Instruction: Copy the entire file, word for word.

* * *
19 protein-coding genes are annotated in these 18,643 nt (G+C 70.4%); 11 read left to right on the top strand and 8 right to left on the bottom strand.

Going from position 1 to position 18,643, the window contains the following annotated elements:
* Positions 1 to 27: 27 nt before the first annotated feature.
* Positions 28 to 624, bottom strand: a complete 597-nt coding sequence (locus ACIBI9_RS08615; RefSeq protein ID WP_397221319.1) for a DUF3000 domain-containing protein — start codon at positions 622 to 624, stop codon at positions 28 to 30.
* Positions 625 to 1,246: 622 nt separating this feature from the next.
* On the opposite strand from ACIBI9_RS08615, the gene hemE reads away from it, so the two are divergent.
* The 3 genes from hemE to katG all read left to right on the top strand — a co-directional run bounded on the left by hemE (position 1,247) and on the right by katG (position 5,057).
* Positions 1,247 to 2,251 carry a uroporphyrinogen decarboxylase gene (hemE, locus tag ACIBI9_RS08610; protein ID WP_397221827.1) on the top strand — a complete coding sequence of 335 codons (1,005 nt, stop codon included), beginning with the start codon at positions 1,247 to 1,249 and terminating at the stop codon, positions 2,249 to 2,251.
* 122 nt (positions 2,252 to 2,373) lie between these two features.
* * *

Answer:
19 protein-coding genes are annotated in these 18,643 nt (G+C 70.4%); 11 read left to right on the top strand and 8 right to left on the bottom strand.

Going from position 1 to position 18,643, the window contains the following annotated elements:
* Positions 1 to 27: 27 nt before the first annotated feature.
* Positions 28 to 624, bottom strand: a complete 597-nt coding sequence (locus ACIBI9_RS08615; RefSeq protein ID WP_397221319.1) for a DUF3000 domain-containing protein — start codon at positions 622 to 624, stop codon at positions 28 to 30.
* Positions 625 to 1,246: 622 nt separating this feature from the next.
* On the opposite strand from ACIBI9_RS08615, the gene hemE reads away from it, so the two are divergent.
* The 3 genes from hemE to katG all read left to right on the top strand — a co-directional run bounded on the left by hemE (position 1,247) and on the right by katG (position 5,057).
* Positions 1,247 to 2,251 carry a uroporphyrinogen decarboxylase gene (hemE, locus tag ACIBI9_RS08610; protein ID WP_397221827.1) on the top strand — a complete coding sequence of 335 codons (1,005 nt, stop codon included), beginning with the start codon at positions 1,247 to 1,249 and terminating at the stop codon, positions 2,249 to 2,251.
* 122 nt (positions 2,252 to 2,373) lie between these two features.